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Better not to mess with the belt. Oil will eat away at the rubber covering. These were a usual brake band for older looms. I think that you should let it be unless/until it needs attention. When it frays, you’ll be able to easily find a replacement with a steel cable which is covered with plastic so that it doesn’t bite into the wood warp beam.
Sent from Liz Moncrief, www.aweaversway.com
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On Apr 2, 2020, at 11:29 AM, Sally O <s.orgren@...> wrote:
I have a hand-built, 4-shaft jack floor loom that could be as old as 75-100 years.
I am wondering if there is any maintenance I need to perform to the industrial-style belt that provides tension for the break. There are no current issues with the loom and tension, but I have never done anything to the belt, like oil it to retain its suppleness, etc.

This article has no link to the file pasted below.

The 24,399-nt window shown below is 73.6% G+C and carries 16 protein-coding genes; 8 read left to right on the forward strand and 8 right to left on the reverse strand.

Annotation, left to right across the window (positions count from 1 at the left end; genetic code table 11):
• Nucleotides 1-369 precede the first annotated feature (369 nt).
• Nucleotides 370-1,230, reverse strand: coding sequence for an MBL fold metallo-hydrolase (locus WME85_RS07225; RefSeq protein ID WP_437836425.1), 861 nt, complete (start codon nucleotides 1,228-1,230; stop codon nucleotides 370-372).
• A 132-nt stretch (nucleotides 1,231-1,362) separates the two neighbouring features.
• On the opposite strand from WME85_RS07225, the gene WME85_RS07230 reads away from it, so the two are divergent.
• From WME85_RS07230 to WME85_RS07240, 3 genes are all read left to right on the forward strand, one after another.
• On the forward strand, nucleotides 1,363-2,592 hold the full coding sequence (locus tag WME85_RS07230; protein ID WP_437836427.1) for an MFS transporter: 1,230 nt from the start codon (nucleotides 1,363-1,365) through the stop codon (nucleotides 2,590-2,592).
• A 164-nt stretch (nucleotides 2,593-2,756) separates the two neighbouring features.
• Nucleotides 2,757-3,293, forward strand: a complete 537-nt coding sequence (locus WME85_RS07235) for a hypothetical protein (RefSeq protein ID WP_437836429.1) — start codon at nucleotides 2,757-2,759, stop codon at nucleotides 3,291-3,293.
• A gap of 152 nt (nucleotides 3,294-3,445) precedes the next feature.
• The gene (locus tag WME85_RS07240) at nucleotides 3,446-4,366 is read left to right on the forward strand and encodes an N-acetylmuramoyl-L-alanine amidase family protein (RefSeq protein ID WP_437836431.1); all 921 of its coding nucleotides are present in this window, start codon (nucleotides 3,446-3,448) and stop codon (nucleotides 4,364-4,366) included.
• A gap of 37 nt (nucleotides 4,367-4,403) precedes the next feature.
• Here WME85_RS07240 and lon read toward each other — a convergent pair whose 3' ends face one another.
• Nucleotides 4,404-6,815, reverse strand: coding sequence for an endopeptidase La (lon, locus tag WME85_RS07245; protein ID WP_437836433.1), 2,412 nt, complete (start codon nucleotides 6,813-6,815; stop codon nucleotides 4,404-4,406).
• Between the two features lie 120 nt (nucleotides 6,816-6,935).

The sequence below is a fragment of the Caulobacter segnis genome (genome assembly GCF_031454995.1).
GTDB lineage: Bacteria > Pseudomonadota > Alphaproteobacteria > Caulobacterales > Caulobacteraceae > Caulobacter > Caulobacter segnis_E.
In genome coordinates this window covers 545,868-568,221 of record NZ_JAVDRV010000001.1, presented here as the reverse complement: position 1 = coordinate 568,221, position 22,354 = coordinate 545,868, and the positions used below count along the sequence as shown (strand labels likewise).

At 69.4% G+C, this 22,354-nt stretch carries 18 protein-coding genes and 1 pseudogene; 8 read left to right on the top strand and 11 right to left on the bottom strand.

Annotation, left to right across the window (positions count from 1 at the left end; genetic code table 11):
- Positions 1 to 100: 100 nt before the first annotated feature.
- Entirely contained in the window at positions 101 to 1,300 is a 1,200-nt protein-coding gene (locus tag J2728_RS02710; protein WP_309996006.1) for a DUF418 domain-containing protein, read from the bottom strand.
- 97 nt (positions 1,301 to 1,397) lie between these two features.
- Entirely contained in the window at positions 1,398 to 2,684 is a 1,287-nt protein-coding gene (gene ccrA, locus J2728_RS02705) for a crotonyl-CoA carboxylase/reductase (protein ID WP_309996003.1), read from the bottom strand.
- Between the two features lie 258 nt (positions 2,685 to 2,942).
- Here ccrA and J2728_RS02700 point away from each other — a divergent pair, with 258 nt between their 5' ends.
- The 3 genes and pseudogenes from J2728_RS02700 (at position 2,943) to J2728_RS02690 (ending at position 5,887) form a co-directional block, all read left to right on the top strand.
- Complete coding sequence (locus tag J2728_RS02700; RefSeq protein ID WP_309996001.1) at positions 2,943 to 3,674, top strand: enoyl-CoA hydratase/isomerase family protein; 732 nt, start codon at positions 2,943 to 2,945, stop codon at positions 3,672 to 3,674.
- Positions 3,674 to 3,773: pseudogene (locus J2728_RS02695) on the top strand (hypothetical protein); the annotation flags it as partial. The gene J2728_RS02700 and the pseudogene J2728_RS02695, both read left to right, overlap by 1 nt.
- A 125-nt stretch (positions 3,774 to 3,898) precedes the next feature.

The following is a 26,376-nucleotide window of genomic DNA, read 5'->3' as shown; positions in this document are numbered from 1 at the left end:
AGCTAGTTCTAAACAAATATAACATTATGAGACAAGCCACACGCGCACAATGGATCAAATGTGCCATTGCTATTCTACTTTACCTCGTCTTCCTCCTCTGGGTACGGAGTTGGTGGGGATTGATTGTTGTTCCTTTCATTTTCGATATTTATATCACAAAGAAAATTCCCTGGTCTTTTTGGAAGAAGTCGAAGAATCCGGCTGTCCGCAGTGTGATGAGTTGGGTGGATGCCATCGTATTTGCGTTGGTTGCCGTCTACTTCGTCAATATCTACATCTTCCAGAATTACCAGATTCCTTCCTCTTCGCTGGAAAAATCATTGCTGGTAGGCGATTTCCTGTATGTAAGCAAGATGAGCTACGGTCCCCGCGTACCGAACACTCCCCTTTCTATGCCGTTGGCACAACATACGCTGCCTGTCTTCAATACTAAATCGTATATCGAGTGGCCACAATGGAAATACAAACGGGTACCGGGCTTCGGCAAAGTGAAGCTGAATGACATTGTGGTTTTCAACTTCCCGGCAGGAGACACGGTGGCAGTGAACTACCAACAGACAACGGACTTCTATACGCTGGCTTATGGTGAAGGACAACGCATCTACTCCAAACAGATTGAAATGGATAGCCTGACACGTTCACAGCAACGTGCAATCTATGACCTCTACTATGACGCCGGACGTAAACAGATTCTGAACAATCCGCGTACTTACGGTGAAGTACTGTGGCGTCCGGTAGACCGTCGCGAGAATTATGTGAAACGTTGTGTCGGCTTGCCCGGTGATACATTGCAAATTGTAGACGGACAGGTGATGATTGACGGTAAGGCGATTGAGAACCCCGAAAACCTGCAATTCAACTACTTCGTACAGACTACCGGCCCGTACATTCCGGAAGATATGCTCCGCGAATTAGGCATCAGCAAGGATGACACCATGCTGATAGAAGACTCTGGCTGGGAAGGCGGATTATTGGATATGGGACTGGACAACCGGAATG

The belt is not a thin strip of leather or rubber. It looks like the belts used at historic sites like Edison's Labs or the Boott Cotton Mill looms. It's at least an inch wide and maybe .5" thick, perhaps composed of two different materials. The belt is very rigid and the top surface, probably rubber, is quite shiny. I cannot snap a photo to share as the room is currently in quarantine, so I hope my verbal description gives you an idea.